Is all this a form of planning? I don’t know. Maybe it’s un-planning?

  4. I always plan to plan, but until recently, I was always getting started but not following through. I read Wardrobe Architect and several books on the the subject. But I would cast on or shop for things that caught my eye. In the past year, I have started limiting color choices and trying to make more of an effort to think it through. I find now that I am sewing and knitting in constantly, I prefer to wear that clothing over store bought. Your blog helps me keep focused. I want to try the picture thing. I have a feeling there will be surprise combinations in my closet.

  5. So not. Although I should. Because I end up with beautiful pattern and print garment that I can’t mix and match. OK, maybe I got my first New Year’s resolution.

    • I’m gonna take back my own statement that I “should” plan. I have enough “shoulds” in the rest of my life! If planning feels right, I’ll do it, but there are times when I just really enjoy the spontaneity of making without the burden of a long term plan. I say choose whatever brings you joy. If that means careful wardrobe planning, go for it. But it doesn’t have to.

  6. I plan to plan my wardrobe, and then never get to it. It really is a great idea. Right now I’m starting with a few basics, making some cotton blend knit turtlenecks to wear under sweaters. I usually buy several but the sleeves are ALWAYS too short, so I’m making some this year. That’s a start anyway. I should do as you have done…it’s a very good idea.

  7. I have only a few articles of clothing. 2 jeans, 3 sweaters, 2 t-shirts, 2 dressy shirt, 1 dress, 1 blazer, 1 pants, 1 skirt. Everything is neutral (black, grey, ivory; jeans are very dark denim blue), so I can mix-match everything. I never need to actually plan what I’m going to wear, because no matter what I choose I know it’ll look great with whatever else. I add accessories to mix in whatever beautiful colours I want to wear that day. I only make things to replace what I already own. I love my wardrobe and it works for me.

  8. I used to not plan, but then after downsizing my wardrobe I found it essential to plan ahead so I wouldn’t wind up right back where I started from. The biggest change I made was to limit my color palette. I stick only to navy, cream, golden yellow, denim and camel. Also, I took the time to really figure out what silhouettes looked attractive on me and more importantly made me feel good about myself. That really helps me from not purchasing or making something just because it looks amazing on the model. For knitting I really plan ahead, research a lot and swatch, swatch, swatch. I guess getting older I see how valuable (and short) my free time is and that I need to use it wisely.

  9. I really struggle with planning, and I wish I were a bit more disciplined in my wardrobe choices. I really appreciate seeing your posts on the subject, as they are inspiring me to think harder about how to make my wardrobe work better and be simpler so I’m not constantly paralyzed by what to wear. I am in a weird place wardrobe-wise because I feel like I have to have options for so many different situations due to my current career life: formal office (suits), business casual, weekend/fun, lounge/pajamas, and workout/activewear. In any given day, I might do 2 or 3 changes of clothes (pajamas, dog walk, work, going out for a run). I try my best to have cross-over options and to minimize things that only fit into one category, but more often than not, I end up feeling like my wardrobe has multiple personalities.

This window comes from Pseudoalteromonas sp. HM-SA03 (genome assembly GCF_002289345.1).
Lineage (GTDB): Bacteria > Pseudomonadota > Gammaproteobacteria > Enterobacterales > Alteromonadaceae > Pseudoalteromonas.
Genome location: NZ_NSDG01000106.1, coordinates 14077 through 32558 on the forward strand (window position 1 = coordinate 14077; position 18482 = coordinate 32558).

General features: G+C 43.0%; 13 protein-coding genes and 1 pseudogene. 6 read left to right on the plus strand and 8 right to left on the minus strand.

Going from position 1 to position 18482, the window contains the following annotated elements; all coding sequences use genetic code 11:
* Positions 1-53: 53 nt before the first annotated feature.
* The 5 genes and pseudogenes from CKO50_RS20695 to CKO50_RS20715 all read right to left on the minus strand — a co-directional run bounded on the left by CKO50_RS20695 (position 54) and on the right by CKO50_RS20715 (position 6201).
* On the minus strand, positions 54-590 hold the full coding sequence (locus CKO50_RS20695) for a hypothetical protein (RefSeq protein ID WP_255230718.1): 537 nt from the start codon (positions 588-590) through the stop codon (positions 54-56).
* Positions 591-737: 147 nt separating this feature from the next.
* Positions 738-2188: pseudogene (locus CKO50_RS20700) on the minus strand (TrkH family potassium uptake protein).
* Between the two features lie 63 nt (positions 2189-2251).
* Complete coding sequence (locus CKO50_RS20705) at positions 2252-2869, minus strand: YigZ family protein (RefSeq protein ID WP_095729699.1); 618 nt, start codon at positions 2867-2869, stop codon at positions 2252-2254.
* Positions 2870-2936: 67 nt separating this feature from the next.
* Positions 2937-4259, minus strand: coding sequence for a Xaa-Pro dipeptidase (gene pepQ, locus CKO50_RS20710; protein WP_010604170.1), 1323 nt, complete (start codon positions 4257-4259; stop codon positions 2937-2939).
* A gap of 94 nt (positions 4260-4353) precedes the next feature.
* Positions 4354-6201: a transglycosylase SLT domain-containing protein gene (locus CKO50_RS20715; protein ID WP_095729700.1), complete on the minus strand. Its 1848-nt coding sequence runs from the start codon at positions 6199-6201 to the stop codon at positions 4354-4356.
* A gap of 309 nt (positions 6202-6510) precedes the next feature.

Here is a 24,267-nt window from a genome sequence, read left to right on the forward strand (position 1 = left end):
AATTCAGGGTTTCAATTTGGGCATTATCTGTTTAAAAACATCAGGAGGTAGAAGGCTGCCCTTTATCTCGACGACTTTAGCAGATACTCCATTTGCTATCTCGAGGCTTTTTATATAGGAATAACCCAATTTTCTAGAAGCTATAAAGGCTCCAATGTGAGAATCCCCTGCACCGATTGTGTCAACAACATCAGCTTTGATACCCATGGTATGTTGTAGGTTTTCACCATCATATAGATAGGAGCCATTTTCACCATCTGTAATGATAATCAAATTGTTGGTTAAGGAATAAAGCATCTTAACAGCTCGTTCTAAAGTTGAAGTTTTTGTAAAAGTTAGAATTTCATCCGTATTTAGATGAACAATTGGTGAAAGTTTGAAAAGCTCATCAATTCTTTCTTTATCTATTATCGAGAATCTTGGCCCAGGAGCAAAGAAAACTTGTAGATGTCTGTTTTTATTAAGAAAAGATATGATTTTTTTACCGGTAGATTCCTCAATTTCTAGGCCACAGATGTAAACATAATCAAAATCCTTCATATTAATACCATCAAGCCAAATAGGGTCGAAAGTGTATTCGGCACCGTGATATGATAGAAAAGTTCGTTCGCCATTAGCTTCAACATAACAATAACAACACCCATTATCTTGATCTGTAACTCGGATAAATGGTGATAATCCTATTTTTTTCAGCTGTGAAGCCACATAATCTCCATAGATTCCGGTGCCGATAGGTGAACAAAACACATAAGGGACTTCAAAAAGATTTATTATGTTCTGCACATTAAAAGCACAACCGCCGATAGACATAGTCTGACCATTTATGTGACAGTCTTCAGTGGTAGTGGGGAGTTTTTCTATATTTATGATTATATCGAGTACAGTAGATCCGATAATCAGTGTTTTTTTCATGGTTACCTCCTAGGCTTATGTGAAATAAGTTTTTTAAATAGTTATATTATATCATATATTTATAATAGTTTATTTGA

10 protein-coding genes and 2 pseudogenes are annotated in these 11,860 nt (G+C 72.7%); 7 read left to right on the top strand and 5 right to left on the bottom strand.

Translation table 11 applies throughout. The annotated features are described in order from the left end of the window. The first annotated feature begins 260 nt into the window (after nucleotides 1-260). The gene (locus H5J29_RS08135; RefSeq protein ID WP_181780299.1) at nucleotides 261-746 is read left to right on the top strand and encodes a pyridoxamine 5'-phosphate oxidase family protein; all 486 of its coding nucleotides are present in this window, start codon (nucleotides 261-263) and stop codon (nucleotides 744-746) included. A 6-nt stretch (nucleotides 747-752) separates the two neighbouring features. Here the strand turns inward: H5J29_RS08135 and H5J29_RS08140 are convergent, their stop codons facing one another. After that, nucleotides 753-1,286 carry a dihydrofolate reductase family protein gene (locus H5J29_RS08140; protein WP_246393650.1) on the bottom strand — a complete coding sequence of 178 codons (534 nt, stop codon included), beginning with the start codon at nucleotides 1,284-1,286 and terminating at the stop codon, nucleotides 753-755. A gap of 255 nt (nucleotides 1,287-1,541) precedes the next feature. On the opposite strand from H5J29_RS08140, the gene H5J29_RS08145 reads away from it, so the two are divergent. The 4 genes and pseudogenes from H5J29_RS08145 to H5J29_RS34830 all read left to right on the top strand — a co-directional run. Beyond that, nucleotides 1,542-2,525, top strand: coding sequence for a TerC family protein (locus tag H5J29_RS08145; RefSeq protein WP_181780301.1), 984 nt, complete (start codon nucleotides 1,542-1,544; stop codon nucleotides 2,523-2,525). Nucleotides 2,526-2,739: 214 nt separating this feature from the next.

• I know what you mean about the clothes changing. I get up and go to the gym in workout clothes, shower and change into work clothes- business casual, then into dog walking clothes ( it rains a lot here), then finally I put on hanging out at home clothes. Each change has its own abbreviated, yet complete, wardrobe. Ugh. My planning consists of replacing things that wear out.

    • Same here. In in normal day, I’ll go from work (button down fitted shirt, trousers, nice shoes), to a dog walk (relaxed tee/shirt, comfy old pants that I don’t mind if they get covered in paw prints, beat up walking shoes), to a gym, to evening “relaxed” clothing (which is half way between dog walking & pyjamas, depending on my mood). I used to be all about minimalism, but nobody told me that owning a dog will require a separate wardrobe full of old jeans, quick-drying pants, rain-proof jackets and elderly shoes, haha! Moreover, we live in a place where it goes down to -5C in winter, and +35C in summer, so one needs winter/summer specific stuff. Plus there are weddings, funerals/sombre occasions, plus something sparkly for a date night, plus we go camping a fair bit… goodbye minimalism. It’s all serves a specific function, though. I refuse to feel guilty about that.